Vitus's first XC full-suspension race bike was released in 2021 and flew under the radar for most riders, including us. But with a top spec and thrashable handling, it deserves a spot on the front row of the grid.
The Vitus Rapide is a pure XC race bike, just not in the traditional sense. Yes, it’s got 100mm travel, the full carbon frame weighs only 2,080g and it wants to be in the mix with the best XC race bikes on the market, but take a closer look at the rest of its vital stats and you’ll instantly see that the Rapide FS is heavily influenced by the progression of modern trail bike geometry.
Most obvious is the whopping 500mm reach on the size L frame, which puts the front wheel in a different time zone compared to most European XC bikes. Granted, the 66.7º head angle isn’t crazy slack but when combined the reach and 440mm chainstays, the Rapide FS has a footprint that gives you the confidence to really let the bike run, where the steeper head angle helps keep the front end weighted even on flat, high-speed turns.
Vitus hasn’t gone completely against the XC establishment however. Like most XC race bikes the Rapide FS frame uses a flex-stay suspension design to keep the weight in check. Vitus hasn’t eliminated the seatstay bridge however, as doing so would have meant over building the pivots and carbon rocker link to compensate for the loss in stiffness. It’s also the primary reason why the Vitus has longer chainstays than Canyon’s Lux; 440mm Vs 431mm. When combined with the longer front end however, the Vitus feels very balanced and neutral.
There are two distinct versions of the RockShox SID: one with beefy 35mm upper tubes and the SL version with a lighter 32mm chassis. The SID on the Vitus Rapide is the latter. And it’s not just the slimline chassis that gives it a 210g weight saving, RockShox has replaced the air-spring cap with a lighter valve cap and uses a 2.5mm allen key as a rebound adjuster to whittle away precious grams. Once you’ve set your rebound damping on the fork the Allen key can be removed to further save weight. Just don’t do it immediately as you’ll need it to adjust the rebound on the RockShox SIDLuxe shock, as there’s no rebound dial.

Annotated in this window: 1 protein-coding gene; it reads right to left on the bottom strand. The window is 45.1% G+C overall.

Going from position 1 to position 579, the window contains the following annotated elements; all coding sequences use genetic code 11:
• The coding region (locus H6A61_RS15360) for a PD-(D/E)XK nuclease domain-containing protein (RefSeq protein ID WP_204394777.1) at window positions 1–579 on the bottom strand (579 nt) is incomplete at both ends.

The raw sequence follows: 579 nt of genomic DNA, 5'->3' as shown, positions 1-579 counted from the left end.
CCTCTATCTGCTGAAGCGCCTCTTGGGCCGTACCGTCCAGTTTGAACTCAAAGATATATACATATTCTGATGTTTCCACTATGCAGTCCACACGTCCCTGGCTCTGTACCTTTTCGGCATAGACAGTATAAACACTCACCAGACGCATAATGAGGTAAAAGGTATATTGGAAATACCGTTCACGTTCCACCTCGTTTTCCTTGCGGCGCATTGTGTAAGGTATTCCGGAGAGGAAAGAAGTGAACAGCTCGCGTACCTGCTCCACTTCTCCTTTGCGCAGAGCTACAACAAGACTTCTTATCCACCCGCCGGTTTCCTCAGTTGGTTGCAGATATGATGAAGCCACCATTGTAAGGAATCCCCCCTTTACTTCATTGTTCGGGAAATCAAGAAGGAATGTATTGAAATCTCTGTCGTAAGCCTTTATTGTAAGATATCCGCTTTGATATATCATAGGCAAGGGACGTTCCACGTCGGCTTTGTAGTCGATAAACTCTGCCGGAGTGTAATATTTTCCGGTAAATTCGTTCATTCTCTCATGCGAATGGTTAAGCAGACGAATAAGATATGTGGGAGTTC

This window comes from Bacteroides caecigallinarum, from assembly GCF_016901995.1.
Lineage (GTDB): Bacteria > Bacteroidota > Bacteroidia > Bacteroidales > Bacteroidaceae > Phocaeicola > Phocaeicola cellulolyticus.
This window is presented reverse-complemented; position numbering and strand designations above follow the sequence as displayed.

Both the shock and fork are connected to a handlebar remote that gives two suspension settings, open and locked. The RockShox remote feels plasticy and a little flimsy, compared to the Fox until on the Canyon, but you can still thumb easily between both settings with minimal effort.
In the open setting the suspension on the Vitus feels sensitive, so there’s no second guessing which mode you’re in. And while the anti-squat is higher than you’ll find on any of Vitus’s trail bikes, it’s not so high as to cause biopacing when you drop the hammer. It still offers plenty of support though, so hard pedalling efforts don’t get absorbed by the 100mm rear suspension. The upside down shock layout, pioneered by Scott to great success, gives one of the cleanest routes for a remote lock out. Also with the slender end of the shock at the top, it makes for a narrow, lighter rocker link, that won’t rub bulging calf muscles. Vitus spec the shock with one volume spacer, and if you’re running around 25% sag, you’ll probably want to remove it if you are hellbent on achieving full travel.